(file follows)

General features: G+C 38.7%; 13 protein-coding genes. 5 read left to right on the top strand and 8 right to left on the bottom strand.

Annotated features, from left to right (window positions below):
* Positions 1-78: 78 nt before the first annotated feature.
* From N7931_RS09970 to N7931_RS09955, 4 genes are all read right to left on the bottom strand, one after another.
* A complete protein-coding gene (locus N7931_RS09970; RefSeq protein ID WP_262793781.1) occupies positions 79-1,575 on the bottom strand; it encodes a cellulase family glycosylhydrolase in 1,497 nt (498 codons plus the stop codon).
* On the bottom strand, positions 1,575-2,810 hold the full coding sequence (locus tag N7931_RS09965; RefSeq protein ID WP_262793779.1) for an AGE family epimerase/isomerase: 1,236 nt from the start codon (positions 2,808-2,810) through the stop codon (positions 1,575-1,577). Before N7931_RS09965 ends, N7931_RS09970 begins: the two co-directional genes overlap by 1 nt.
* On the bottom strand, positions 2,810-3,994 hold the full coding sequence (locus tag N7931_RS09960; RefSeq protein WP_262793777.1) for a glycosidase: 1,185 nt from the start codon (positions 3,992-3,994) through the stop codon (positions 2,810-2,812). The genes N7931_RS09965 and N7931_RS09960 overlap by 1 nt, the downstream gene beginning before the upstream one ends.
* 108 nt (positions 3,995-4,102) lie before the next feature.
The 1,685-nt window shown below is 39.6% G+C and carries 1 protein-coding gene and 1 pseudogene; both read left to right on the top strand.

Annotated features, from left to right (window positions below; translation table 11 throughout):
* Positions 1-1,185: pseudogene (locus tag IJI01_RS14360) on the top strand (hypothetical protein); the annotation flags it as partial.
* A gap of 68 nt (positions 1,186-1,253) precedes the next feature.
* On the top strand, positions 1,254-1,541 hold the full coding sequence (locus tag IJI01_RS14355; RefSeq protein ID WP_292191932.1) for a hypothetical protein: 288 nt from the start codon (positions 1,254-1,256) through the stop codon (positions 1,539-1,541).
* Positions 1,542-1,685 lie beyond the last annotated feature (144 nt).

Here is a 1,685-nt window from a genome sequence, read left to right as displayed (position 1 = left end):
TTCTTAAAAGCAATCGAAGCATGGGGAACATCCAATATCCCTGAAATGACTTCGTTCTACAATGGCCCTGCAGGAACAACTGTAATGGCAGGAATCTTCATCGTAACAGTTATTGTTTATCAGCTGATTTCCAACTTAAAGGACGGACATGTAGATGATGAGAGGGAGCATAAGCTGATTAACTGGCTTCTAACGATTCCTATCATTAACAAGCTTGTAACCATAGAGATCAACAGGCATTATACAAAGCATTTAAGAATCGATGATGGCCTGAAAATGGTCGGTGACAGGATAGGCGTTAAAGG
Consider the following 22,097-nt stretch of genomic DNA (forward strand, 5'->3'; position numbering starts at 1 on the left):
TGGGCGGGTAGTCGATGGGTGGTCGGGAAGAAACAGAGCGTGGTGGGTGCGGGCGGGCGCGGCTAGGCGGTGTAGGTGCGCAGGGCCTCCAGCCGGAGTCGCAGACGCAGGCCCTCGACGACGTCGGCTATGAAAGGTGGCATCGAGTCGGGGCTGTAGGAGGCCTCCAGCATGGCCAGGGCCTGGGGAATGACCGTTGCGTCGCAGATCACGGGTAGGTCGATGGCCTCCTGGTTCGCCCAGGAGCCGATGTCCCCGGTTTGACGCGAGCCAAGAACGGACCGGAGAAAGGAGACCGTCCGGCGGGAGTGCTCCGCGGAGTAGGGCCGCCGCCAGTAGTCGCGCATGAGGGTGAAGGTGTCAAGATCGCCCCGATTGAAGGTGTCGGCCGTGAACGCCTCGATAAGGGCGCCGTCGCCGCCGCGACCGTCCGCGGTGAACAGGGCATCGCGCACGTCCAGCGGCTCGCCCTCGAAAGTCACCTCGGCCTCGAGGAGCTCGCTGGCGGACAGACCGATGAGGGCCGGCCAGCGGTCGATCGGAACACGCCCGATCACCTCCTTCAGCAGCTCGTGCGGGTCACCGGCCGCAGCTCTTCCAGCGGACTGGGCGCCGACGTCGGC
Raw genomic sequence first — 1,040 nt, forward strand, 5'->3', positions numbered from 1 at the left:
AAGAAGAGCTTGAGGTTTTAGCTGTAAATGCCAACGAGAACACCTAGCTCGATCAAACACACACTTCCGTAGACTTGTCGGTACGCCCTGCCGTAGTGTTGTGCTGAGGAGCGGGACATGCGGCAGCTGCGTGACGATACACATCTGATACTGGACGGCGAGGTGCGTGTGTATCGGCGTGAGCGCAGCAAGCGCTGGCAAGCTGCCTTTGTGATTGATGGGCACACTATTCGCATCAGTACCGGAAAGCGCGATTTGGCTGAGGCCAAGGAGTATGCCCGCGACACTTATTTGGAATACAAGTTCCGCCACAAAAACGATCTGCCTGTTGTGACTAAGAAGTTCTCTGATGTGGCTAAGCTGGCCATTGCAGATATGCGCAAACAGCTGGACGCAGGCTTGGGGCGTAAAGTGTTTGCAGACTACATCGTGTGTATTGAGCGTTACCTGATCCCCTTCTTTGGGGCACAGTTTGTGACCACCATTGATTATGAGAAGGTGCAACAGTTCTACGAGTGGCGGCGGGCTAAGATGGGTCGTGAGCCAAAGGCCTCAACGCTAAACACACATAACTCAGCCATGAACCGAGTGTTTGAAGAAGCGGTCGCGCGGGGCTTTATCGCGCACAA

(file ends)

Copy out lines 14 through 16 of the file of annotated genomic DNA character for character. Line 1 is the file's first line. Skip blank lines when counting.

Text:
* Positions 1,542-1,685 lie beyond the last annotated feature (144 nt).

Here is a 1,685-nt window from a genome sequence, read left to right as displayed (position 1 = left end):
TTCTTAAAAGCAATCGAAGCATGGGGAACATCCAATATCCCTGAAATGACTTCGTTCTACAATGGCCCTGCAGGAACAACTGTAATGGCAGGAATCTTCATCGTAACAGTTATTGTTTATCAGCTGATTTCCAACTTAAAGGACGGACATGTAGATGATGAGAGGGAGCATAAGCTGATTAACTGGCTTCTAACGATTCCTATCATTAACAAGCTTGTAACCATAGAGATCAACAGGCATTATACAAAGCATTTAAGAATCGATGATGGCCTGAAAATGGTCGGTGACAGGATAGGCGTTAAAGG